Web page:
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GB: And the other thing is when you have a winery that relies on your estate grown fruit, from year to year, sometimes mother nature doesn't do this year or next year what it did two years ago that was so wonderful. So, we're not wedded to that sole sourcing that some wineries are; we have the flexibility to decide that we're going to use more of this and less of that, or whatever, because of the way that we blend them…
BB: … that's another reason I don't like owning vineyards, is because you're locked in. No matter what Mother Nature deals you, you have to take it. The way we are, we source from multiple locations and marketplaces, we source from vineyards that we do business with as well as the bulk market, which literally has a thousand suppliers and you have choices that the [estate producer] doesn't have.
NM: So, basically, your business model is to select specific vineyards and strike up relationships with their respective growers; then from there, decide on what it is that you'd like to create.
GB: Yes… being in the wine business is expensive. If you come in with a lot of money and you buy a bunch of land and plant grapes and built a big castle-like vineyard facility, you're talking seven figures, several times over. And that doesn't put much in the bottle at that point. So, our philosophy is: spend the money with the growers who know what they're doing, to purchase their fruit or their juice, whichever is appropriate, and put that investment to what's inside the bottle. And, so we don't own the facility where the wine is made; it's made at the Sonoma Wine Company, which is out there in Graton, and which several smaller and a few large producers use, as well. We own our own barrels out there, for fermenting our wine, and we keep our inventory on site. Then we just use the amount of capital fixed investment that we need to, to support what's going on from year to year — rather than have this huge overhead that most wineries do. And that's how we're able to end up with a wine like Muy Bonito, at $22 a bottle — because we don't have that enormous overhead to support.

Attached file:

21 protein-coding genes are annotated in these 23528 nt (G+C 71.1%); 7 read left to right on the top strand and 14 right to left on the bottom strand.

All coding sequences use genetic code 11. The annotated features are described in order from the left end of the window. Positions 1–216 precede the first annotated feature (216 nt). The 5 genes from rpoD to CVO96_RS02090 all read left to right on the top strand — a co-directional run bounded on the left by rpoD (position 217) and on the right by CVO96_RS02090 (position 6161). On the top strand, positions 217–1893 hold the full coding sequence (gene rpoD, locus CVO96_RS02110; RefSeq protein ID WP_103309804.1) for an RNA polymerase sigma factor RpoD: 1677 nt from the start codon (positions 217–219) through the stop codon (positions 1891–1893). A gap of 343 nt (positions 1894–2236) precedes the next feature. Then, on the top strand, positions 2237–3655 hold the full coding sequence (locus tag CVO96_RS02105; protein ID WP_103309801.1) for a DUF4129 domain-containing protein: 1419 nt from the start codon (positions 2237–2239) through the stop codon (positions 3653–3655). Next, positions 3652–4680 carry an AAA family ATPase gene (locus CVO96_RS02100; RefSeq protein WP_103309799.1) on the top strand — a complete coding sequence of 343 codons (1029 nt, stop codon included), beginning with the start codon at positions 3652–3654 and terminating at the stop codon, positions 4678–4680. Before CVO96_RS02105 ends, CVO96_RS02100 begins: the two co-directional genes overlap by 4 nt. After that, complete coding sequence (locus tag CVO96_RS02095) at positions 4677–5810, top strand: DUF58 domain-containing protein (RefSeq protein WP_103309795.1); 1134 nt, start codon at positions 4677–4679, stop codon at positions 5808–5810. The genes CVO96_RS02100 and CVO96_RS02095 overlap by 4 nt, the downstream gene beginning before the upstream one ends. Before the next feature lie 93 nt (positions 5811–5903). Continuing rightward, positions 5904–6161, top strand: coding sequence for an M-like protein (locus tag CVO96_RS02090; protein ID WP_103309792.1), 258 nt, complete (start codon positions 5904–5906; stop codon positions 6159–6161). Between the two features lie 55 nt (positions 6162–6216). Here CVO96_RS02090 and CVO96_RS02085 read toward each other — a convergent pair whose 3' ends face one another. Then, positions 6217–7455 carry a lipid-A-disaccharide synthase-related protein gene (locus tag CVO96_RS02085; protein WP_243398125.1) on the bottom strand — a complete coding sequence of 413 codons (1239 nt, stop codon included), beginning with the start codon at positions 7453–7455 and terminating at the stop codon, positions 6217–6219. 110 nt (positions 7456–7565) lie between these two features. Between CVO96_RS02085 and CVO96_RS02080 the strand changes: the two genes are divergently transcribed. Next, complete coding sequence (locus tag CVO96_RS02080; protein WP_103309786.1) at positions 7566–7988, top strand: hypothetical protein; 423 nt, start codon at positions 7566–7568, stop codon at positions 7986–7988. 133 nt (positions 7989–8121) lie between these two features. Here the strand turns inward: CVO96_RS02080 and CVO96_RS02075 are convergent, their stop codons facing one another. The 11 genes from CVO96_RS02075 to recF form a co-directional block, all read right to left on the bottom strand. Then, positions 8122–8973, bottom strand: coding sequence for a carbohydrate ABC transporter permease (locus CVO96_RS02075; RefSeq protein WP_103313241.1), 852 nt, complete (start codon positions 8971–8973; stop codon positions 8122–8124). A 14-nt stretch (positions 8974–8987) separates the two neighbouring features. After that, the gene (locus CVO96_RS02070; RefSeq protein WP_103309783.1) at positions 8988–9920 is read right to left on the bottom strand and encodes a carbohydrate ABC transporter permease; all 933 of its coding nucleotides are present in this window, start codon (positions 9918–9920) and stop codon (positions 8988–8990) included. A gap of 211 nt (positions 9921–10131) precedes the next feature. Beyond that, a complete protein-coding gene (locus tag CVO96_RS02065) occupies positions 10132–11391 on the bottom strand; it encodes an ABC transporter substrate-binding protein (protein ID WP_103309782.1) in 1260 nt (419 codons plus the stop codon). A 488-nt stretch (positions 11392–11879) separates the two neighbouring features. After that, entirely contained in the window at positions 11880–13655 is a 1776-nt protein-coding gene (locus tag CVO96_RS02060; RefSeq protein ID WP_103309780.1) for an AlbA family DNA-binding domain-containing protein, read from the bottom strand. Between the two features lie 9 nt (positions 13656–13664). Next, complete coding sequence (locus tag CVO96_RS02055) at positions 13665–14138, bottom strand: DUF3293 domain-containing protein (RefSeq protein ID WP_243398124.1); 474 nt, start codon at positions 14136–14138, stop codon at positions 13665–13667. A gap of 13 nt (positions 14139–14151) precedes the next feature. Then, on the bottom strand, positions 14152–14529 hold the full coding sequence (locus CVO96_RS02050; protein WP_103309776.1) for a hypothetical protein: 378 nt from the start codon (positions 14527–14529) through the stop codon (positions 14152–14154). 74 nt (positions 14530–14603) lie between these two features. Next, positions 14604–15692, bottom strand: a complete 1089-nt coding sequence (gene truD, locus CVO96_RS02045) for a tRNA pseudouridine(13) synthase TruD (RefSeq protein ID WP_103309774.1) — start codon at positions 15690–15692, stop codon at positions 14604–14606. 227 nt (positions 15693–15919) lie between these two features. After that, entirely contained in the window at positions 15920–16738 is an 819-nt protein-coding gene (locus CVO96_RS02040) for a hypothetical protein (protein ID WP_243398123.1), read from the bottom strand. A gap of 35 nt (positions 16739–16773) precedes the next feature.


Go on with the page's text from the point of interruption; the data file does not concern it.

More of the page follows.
BB: We have a couple of vineyards with higher-priced grapes — and when you get up around $4k to $5k per ton, you can get good grapes. But it's hard to deliver a good price to the consumer with that.
NM: I like that. Regardless of how it's done, if a producer can focus on making a quality product of character and unique expression, but also make it accessible and something that's not going to be purchased purely for its cachet, and by the tiny demographic who regularly buy wines that cost $60, $75, $100 — then they've succeeded. I think that most of the people who are wanting quality are willing to spend a little bit more, but there's a limit to that. In general, especially in the more established and renowned regions, we're seeing a deadening and insensitivity to astronomical prices among Northern California wines. There's been a huge loss in perspective!
BB: You hit the nail on the head there with the value proposition. I think every good brand or product has to have some kind of proposition that they give to the consumer. Ours is that we're wanting to deliver a great wine at a great price. You're not going to taste the wine that's too expensive or is not of a very high quality. Plus, it's important to have outside confirmation as to the quality of the product: we enter our wines in lots of different contests and we like to get as many different reviews of the wines as we possibly can. Because they're good. And we feel as though this demonstrates to consumers that they really are good wines, because [the reviewers] have said so — not just the owner shaking the tree!
"I think every good brand or product has to have some kind of proposition that they give to the consumer. Ours is that we're wanting to deliver a great wine at a great price."
NM: The interesting thing is — I've always felt this, but am hearing it progressively more, lately in the international wine media — there's an increasing realization that there exists a hole in the continuum of price and quality in California. There's a huge gap. There isn't a whole lot of wines of quality in the range of $15 to $25, maybe even up to $30. But that's exactly what I feel your wines are doing; you're contributing to filling that gap.
BB: That's our target; that's our sweet spot right there. We do have some wines that are more expensive — some $39 Cabernets and $39 Chardonnay, plus a $55 Stagecoach — but far and away, most of our wines are in that sweet spot you just mentioned. I think that's where we want to be.